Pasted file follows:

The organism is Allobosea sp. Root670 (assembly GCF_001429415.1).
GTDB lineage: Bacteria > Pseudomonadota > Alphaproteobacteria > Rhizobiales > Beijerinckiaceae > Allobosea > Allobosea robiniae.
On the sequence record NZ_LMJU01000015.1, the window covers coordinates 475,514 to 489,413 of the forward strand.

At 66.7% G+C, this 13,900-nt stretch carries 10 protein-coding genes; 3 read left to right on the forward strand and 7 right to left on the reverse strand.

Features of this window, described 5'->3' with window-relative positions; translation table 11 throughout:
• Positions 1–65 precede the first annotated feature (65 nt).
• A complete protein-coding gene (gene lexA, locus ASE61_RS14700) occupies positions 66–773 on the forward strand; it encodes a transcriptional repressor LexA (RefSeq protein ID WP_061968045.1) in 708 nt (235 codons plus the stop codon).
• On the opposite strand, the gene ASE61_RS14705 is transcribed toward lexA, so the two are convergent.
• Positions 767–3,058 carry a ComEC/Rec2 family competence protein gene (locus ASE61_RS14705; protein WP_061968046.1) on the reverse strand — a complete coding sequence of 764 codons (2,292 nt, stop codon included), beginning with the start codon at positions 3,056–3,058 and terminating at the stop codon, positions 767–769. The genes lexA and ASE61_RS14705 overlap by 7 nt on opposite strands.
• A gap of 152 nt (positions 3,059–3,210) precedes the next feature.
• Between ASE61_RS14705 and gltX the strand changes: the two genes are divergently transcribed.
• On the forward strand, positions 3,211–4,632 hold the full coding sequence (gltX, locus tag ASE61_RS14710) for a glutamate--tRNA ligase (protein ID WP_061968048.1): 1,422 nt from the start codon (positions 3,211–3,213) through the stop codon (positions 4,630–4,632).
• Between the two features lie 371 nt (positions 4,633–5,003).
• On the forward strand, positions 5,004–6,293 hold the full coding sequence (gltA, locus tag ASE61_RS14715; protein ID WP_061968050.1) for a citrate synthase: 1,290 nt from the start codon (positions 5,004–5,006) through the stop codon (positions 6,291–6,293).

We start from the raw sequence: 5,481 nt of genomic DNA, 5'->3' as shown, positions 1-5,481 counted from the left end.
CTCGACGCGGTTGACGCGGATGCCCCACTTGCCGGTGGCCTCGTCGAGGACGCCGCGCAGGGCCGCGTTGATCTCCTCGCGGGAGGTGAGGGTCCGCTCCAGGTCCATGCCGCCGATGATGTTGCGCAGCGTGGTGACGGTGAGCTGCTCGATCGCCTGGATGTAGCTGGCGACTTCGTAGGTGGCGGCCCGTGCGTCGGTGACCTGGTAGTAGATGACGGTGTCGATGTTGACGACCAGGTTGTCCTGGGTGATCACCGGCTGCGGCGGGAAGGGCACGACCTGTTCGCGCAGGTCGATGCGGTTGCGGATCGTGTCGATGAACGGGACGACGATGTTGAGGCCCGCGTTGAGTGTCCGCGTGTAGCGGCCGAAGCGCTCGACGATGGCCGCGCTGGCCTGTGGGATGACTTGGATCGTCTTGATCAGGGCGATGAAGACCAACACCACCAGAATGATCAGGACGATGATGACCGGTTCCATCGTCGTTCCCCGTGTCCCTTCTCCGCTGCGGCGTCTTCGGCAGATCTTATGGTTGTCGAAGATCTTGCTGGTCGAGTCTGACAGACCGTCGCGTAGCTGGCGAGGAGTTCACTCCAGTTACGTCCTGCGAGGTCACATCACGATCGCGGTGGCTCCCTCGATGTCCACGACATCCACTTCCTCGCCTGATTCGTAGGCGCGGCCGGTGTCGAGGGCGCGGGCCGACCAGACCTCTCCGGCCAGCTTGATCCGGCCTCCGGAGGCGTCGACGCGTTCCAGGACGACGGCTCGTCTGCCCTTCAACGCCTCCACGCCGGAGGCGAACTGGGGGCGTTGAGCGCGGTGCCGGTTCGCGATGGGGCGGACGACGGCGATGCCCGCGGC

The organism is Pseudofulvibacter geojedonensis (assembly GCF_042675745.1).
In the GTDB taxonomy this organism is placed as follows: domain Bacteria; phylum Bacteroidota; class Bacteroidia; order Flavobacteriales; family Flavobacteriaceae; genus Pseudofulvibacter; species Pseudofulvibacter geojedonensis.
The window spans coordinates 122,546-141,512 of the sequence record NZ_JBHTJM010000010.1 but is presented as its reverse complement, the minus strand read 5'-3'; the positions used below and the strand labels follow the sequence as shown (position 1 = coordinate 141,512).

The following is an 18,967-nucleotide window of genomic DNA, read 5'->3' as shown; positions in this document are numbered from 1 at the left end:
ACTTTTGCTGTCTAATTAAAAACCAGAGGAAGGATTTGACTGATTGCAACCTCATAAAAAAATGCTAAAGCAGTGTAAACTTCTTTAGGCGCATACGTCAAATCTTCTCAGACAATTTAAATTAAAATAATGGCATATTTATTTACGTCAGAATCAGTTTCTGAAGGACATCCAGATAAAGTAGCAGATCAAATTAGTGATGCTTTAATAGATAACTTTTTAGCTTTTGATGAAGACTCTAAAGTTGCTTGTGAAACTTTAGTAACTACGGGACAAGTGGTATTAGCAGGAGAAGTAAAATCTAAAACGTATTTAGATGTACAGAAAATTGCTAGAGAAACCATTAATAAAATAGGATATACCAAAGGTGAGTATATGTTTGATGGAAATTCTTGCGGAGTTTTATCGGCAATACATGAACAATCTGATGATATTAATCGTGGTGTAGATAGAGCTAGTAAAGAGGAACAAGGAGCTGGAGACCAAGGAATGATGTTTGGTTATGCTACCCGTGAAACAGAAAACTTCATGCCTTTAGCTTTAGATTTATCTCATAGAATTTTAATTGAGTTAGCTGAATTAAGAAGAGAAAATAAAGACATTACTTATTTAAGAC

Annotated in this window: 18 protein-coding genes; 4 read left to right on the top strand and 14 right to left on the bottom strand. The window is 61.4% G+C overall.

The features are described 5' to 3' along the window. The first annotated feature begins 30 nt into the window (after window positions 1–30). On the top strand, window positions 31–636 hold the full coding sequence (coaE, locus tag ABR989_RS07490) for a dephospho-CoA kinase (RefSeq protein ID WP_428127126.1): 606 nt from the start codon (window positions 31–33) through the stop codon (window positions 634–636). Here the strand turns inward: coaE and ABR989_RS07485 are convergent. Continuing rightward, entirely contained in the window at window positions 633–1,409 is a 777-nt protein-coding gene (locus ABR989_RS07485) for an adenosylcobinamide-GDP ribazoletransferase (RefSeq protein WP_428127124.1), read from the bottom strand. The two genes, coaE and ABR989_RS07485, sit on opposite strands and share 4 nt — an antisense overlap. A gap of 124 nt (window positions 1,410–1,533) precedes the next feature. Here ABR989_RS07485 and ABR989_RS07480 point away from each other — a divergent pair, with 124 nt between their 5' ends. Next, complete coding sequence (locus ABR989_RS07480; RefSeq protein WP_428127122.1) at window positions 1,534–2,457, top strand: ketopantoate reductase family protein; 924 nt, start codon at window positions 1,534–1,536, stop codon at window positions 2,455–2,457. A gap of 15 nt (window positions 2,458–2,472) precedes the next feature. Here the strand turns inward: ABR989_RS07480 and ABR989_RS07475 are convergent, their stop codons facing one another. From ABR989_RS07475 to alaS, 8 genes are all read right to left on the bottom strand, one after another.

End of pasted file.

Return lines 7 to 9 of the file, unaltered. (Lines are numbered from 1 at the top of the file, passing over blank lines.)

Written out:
• A complete protein-coding gene (gene lexA, locus ASE61_RS14700) occupies positions 66–773 on the forward strand; it encodes a transcriptional repressor LexA (RefSeq protein ID WP_061968045.1) in 708 nt (235 codons plus the stop codon).
• On the opposite strand, the gene ASE61_RS14705 is transcribed toward lexA, so the two are convergent.
• Positions 767–3,058 carry a ComEC/Rec2 family competence protein gene (locus ASE61_RS14705; protein WP_061968046.1) on the reverse strand — a complete coding sequence of 764 codons (2,292 nt, stop codon included), beginning with the start codon at positions 3,056–3,058 and terminating at the stop codon, positions 767–769. The genes lexA and ASE61_RS14705 overlap by 7 nt on opposite strands.